Whale sharks captured on video near Grayton Beach

August 12, 2009

Whale shark near Grayton Beach. Photo courtesy James Griffith.
Whale shark near Grayton Beach. Photo courtesy James Griffith.

Being there

Local charter boat captain Mike Valentino, along with dive buddies James Griffith and Darcy Pentel were out on Mike’s boat August 6, and encountered a once in a lifetime experience.

While out in the Gulf fishing and diving off of Grayton Beach, Mike received a message from fellow captain Phil Hammond, who had spotted several whale sharks in the area. Mike and his friends headed over and were able to capture the graceful sharks on video.

“It was a once in a lifetime experience, both intimidating and beautiful at the same time,” Mike explained.

The five whale sharks appeared just offshore from Grayton Beach, and remained in the local waters for several days.

James Griffith captured the beautiful underwater video, Larry Pentel of Dead Fish Charters, and the others captured the still photos.

The fish swimming with the whale shark are cobia.

Local illustrator, Edmond Alexander pieced the footage and stills together to produce this beautiful video. Edmond can be contacted at: www.alexanderandturner.com

Mike Valentino can be reached at www.TriggerHappyFishing.com

Larry Pentel can be reached at www.deadfishcharters.com

About whale sharks
In contrast to most sharks from the same order (Orectolobiformes), which are benthic (live on or near the bottom) species, the whale shark is a pelagic (open sea) species. Studies reveal that this shark prefers warm waters, with surface temperature around 21-30º C, marked by high primary productivity (much plankton). It is often seen offshore but commonly comes close inshore, sometimes entering lagoons or coral atolls.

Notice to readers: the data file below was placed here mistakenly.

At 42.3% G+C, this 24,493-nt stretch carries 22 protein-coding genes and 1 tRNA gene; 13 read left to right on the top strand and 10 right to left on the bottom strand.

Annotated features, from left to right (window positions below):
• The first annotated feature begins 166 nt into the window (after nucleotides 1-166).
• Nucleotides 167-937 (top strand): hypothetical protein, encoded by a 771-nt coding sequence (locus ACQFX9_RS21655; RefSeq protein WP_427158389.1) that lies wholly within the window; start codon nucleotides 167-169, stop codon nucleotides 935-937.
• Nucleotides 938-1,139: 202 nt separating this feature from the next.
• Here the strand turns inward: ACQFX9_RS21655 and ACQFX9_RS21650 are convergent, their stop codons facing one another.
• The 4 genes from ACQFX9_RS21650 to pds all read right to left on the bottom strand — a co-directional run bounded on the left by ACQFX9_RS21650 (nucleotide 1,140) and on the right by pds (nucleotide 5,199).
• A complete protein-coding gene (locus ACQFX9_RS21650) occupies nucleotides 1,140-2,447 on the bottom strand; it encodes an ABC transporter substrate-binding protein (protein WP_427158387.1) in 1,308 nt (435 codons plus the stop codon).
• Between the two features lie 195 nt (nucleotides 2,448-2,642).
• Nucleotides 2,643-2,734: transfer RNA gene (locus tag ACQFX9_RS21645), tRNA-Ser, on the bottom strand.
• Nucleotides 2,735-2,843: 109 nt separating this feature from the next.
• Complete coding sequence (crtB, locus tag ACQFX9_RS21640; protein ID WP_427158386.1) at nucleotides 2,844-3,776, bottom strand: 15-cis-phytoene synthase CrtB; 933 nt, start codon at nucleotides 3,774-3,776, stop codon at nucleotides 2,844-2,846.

The whale shark is thought to be highly migratory but currently there is no direct evidence to support this hypothesis. Their movements might be related to local productivity and they are often associated with schools of pelagic fish that are probably feeding on the same prey organisms.

Food Habits
Whale sharks feed on wide variety of planktonic (microscopic) and nektonic (larger free-swimming) prey, such as small crustaceans, schooling fishes, and occasionally on tuna and squids. Also, phytoplankton (microscopic plants) and macroalgae (larger plants) may form a component of the diet.

Geographical Distribution
The whale shark has a very widespread distribution, occurring in all tropical and warm temperate seas, except in the Mediterranean. It occurs throughout the Atlantic Ocean, from New York through the Caribbean to central Brazil and from Senegal to the Gulf of Guinea. It also occurs in the Indian Ocean, throughout the region, including the Red Sea and the Arabian Gulf. In the Pacific Ocean it is found from Japan to Australia, off Hawaii, and from California to Chile.
Source: Florida Museum of Natural History

1 Comment
    1. The huge, gaping mouth of a whale shark scoops up a school of small fish. All the water the shark swallows will be pushed out through the gills, while the fish will be trapped by sievelike membranes.

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